Bresky Law Is Ready to Handle Appeals of Issues under the New Electronic Discovery Rules
On July 5, 2012, the Florida Supreme Court made several changes to the Florida Rules of Civil Procedure that will take effect on September 1, 2012 regarding discovery of electronically stored information (“ESI”). See In Re: Amendments to the Florida Rules of Civil Procedure—Electronic Discovery (Case No. SC11-1542).
For the first time, Rule 1.280 will expressly authorize discovery of ESI (but will also specify certain limitations that a court may place on discovery of ESI). The amendments could lead to some interesting appellate issues in future cases.
Rule 1.200 will allow the trial court to consider various issues related to electronic discovery during a pretrial conference; the need for advance rulings on the admissibility of some ESI; and the possibility of an agreement between the parties as to the extent to which ESI should be preserved and how it should be produced.
Rule 1.201 will require the parties in complex civil litigation to address the possibility of an agreement as to the extent to which electronic information should be preserved and how it should be produced.
Rules 1.340 and 1.350 will allow for the production of ESI as an answer to an interrogatory or in response to a specific request (either in the form in which it is ordinarily maintained or in another reasonably usable form).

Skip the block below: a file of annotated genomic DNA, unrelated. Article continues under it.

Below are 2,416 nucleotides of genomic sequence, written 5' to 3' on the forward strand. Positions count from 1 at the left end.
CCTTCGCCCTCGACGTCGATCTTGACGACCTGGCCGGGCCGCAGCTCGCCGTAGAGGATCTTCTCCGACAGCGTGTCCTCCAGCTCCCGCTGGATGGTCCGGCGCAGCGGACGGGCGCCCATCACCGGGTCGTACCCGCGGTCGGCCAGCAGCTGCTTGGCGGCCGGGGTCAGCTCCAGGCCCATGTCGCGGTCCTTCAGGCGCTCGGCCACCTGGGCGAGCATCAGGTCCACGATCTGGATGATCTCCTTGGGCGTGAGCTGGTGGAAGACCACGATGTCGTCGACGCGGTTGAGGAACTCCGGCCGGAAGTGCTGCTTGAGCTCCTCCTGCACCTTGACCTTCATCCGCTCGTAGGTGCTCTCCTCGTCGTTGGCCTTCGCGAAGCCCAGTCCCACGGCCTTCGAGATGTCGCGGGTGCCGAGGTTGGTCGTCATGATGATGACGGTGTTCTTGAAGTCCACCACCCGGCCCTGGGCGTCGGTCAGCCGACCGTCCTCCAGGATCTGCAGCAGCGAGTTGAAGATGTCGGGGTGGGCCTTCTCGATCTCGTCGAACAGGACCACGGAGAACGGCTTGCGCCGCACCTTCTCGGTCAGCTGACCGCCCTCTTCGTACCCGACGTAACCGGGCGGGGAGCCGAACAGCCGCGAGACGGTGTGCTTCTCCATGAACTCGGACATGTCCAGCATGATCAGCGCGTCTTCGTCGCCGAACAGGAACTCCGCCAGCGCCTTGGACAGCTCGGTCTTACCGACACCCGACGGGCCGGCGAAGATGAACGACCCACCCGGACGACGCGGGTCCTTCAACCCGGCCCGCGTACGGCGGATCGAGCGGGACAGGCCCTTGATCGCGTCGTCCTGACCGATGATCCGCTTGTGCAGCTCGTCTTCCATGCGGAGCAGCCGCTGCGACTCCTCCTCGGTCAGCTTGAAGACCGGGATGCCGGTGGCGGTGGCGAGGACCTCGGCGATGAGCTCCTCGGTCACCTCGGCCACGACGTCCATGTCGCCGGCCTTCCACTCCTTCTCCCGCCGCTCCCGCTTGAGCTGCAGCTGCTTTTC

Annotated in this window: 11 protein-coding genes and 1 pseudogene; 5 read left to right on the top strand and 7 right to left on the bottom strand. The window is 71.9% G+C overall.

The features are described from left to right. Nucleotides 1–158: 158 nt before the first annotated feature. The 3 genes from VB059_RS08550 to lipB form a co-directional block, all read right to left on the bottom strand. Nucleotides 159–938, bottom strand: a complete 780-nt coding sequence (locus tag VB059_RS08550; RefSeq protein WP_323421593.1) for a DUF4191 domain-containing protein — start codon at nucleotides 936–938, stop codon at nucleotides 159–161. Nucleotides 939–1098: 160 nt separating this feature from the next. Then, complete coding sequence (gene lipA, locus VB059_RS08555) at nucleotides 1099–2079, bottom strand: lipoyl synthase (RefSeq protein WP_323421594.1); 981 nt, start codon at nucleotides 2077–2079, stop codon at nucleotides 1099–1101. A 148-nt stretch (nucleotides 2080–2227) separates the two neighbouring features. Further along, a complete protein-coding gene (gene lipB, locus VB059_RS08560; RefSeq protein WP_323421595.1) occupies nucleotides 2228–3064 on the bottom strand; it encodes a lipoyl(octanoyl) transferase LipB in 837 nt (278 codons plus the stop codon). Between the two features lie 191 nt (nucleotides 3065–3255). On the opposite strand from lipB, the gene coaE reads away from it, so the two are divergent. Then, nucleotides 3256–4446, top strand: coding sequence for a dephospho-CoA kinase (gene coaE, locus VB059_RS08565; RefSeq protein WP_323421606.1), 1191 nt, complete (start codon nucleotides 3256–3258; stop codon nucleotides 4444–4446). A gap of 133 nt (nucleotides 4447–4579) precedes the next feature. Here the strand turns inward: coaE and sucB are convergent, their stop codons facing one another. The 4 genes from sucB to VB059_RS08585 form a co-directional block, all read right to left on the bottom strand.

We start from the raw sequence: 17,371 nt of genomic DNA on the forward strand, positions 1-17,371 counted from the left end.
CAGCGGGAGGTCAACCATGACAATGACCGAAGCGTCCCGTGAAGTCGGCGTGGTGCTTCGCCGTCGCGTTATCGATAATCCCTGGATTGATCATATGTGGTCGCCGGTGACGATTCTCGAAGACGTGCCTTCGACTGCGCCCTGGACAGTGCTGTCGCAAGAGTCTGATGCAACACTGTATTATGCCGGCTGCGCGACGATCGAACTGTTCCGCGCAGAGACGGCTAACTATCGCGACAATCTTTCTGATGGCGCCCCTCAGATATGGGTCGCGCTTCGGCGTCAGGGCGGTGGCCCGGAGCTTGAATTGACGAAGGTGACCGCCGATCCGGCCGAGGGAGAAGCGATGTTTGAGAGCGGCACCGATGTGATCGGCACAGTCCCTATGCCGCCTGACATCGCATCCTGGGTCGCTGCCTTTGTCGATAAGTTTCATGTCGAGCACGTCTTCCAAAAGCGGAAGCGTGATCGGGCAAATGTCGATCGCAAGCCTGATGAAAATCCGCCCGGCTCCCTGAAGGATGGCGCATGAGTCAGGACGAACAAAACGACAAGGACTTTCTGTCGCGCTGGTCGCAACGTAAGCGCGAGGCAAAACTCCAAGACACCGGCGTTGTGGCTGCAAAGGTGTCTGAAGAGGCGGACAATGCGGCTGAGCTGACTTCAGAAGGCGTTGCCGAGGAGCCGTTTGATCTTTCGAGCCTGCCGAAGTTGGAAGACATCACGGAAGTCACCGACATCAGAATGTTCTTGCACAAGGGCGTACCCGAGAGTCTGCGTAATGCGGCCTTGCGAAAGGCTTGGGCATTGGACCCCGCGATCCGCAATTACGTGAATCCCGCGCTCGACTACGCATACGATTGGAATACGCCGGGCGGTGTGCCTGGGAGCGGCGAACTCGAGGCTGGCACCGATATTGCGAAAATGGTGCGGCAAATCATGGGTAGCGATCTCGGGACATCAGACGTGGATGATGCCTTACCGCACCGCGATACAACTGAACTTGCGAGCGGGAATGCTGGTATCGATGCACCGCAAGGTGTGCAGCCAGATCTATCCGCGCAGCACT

Rule 1.380 will ordinarily preclude a court from imposing sanctions for a party’s failure to provide electronically stored information that was lost as a result of the routine, good-faith operation of an electronic information system.
Rule 1.410 will allow a subpoena requesting ESI. The person receiving the subpoena may object by showing that the information or the format requested is not reasonably accessible because of undue costs or burden, but the court can still order production for good cause if consistent with the limitations that will be provided in the new subsection (d) in Rule 1.280. The court may also specify conditions of the discovery, such as ordering that some or all of the expenses be paid by the party seeking the discovery of ESI.
Bresky Law stands ready to handle appeals involving electronic discovery issues, as well as other discovery issues and a wide range of appellate and litigation-support matters in state and federal cases.